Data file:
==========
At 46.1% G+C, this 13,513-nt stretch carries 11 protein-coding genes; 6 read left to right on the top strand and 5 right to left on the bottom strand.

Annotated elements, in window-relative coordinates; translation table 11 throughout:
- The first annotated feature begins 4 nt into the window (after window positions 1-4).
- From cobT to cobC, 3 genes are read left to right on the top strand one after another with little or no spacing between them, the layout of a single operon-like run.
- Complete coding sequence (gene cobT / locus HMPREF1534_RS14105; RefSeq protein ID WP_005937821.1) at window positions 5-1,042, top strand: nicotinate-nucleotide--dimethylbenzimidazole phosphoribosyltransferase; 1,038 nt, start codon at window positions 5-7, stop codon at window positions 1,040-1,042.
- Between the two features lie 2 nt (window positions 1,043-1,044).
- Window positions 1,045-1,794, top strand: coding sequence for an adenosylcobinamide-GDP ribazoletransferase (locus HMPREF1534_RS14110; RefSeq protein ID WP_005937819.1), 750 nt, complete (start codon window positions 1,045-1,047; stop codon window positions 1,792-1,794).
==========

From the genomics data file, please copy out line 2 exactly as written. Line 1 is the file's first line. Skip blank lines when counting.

Annotated elements, in window-relative coordinates; translation table 11 throughout: